Convocation of Personality: Jamaica Kincaid

Typically, at Loomis, illustrious and successful convocation speakers
come and express to the LC community their thoughts, ideas, knowledge, and
advice. Looking back on the ‘14-’15 year, we had Steve Ramirez, who spoke
about his career and passion for the field of neurology. We also had Jeff Johnson
during MLK week, who gave his perspective on how our society is doing in terms
of racial prejudice. While the speakers who came in gave brilliant insight and
thoughtful ideas, we had yet to encounter a speaker who got extremely personal
and talked about a heavily emotional and individual experience. That is, until
Jamaica Kincaid.

A professor at Harvard University and an accomplished author and
essayist, Jamaica Kincaid spoke at a convocation in March of this year. Her
speech struck the community as being very unusual. In accordance with the
theme of the 2014-2015 school year, she spoke about memory and its
importance in her life. She read a series of excerpts from her 1997 book, My
Brother. The community then heard an account, from her own original
perspective, of the tragic death of her brother, an AIDS victim. From there, she
detailed the story of his deterioration, his sexuality, and the reaction that she had
as a result to what he had to endure. She shared an important message about
family and ancestry as well as the compassion she felt for her brother as he
faced his illness and eventual death.

Despite the power of her speech, the most memorable moment of her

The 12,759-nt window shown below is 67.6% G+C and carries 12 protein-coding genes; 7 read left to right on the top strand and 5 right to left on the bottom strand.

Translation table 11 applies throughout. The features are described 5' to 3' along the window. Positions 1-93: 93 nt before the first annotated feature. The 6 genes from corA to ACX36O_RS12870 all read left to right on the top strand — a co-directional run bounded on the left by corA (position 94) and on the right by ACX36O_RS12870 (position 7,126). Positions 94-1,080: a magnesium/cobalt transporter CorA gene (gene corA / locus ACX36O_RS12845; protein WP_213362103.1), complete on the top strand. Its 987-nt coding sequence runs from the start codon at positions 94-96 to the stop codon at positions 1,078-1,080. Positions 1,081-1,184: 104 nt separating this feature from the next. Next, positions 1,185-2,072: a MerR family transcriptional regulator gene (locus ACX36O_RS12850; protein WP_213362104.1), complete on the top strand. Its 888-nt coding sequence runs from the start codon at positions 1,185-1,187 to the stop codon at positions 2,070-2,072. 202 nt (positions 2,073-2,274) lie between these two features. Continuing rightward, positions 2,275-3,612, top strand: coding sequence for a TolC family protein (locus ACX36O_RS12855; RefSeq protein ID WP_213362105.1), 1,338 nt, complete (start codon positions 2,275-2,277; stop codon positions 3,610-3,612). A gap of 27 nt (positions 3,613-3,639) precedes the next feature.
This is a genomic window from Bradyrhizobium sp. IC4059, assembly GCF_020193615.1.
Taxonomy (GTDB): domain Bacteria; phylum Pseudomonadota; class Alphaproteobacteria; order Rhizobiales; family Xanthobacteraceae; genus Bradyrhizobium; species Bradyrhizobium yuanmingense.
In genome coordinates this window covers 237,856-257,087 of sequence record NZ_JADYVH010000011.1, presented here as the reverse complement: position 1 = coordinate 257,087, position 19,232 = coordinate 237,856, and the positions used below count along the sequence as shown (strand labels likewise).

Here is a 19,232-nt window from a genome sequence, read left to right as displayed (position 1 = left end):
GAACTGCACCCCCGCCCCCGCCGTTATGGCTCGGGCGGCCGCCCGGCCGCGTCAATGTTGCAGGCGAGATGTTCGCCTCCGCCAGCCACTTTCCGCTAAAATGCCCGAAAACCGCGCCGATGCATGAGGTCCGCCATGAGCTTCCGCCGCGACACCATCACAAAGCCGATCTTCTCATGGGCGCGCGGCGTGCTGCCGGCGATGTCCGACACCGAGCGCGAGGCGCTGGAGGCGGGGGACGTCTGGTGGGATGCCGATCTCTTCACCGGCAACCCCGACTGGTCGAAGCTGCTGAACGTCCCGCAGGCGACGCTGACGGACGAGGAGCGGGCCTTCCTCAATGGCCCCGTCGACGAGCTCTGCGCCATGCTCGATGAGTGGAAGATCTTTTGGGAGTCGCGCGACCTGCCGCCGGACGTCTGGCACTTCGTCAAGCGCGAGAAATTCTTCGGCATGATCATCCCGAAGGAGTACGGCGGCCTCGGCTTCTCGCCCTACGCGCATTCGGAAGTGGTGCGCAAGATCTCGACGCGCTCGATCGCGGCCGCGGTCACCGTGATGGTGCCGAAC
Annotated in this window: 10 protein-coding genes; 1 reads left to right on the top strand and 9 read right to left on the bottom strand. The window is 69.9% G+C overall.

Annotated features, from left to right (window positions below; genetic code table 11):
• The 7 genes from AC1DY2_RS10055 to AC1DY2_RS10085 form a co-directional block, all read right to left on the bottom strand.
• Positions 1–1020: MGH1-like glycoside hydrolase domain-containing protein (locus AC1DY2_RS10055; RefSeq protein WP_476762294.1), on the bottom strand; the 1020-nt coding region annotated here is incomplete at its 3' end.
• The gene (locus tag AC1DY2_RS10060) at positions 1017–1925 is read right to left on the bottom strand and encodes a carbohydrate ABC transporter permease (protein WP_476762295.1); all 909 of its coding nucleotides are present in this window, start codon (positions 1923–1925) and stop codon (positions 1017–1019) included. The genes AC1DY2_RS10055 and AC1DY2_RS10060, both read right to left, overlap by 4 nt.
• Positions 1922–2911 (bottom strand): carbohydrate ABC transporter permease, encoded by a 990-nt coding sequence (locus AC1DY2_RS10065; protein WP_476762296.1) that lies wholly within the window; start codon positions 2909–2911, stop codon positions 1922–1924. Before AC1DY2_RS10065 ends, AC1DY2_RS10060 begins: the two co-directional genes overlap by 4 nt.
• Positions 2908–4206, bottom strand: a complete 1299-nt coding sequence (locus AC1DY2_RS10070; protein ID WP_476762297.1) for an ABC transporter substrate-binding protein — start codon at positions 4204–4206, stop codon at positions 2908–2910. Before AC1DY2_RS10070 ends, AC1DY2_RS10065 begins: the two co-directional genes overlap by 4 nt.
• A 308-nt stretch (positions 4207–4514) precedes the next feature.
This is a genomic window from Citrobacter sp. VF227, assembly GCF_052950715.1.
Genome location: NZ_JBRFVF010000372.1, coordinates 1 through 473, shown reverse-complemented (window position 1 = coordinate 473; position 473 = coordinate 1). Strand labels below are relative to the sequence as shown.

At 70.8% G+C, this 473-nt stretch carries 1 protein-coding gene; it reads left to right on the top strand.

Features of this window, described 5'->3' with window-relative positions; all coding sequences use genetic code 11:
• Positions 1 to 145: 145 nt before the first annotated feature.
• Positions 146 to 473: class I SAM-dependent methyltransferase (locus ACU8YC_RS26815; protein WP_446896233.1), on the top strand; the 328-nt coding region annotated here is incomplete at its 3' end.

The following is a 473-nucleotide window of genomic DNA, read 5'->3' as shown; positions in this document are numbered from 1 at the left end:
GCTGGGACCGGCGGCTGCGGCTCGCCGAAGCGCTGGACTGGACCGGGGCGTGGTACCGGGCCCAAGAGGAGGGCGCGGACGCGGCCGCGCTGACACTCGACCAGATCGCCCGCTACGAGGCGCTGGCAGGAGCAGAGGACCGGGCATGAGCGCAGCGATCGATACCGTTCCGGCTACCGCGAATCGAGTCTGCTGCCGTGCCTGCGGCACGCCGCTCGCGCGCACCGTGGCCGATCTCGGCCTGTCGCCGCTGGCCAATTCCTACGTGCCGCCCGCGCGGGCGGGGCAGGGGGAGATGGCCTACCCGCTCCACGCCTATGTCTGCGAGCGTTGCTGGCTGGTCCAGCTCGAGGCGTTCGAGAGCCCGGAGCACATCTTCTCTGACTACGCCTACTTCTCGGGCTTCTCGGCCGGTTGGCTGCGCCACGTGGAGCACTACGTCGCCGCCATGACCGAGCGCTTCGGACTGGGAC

convocation occurred when she directly confronted students who were not
paying attention to her. The already quiet gym seemed to catch its breath. For in
that moment, Kincaid made everyone feel a way that few convocation speakers
have before. She simply refused to tolerate anyone even coming close to
showing her disrespect.

The general consensus about the student body seems to be that her
reaction was highly unorthodox and perhaps inappropriate, considering that her
job was to speak. Many also argue that her speech was incredibly boring and
unoriginal, as she spent much of her time simply reading. However, the majority
of the student body also fails to take into account what she did for our community
by singling those students out. Ms. Kincaid could not have cared less about what
anyone thought of her. That moment of utter awkwardness and discomfort,
wherein the entire school squirmed, was a refreshingly bitter taste of reality, and
a lesson in decorum. To see someone speak her mind without hesitation, and
then simply go back to her speech without any regard to her detractors, was a
powerful lesson: she taught us all to appreciate the power and
courage that it takes to respect one’s own words.

There are many things which Loomis can take away from Jamaica Kincaid. We ought to embrace discomfort because it can help us to understand
who we are and the things that we should speak up for. Jamaica Kincaid is her
own woman and lives her life with confidence, flair, and attitude. I only hope I can
learn from and take after her.

“Why can’t everybody just get used to it? People are born and they just can’t go
on and on, but it is so hard, so hard for the people left behind; it’s so hard to see
them go, as if it had never happened before, no one but you could survive this
kind of loss, seeing someone go, seeing them leave you behind; you don’t want
to go with them, you only don’t want them to go.”
-Jamaica Kincaid, My Brother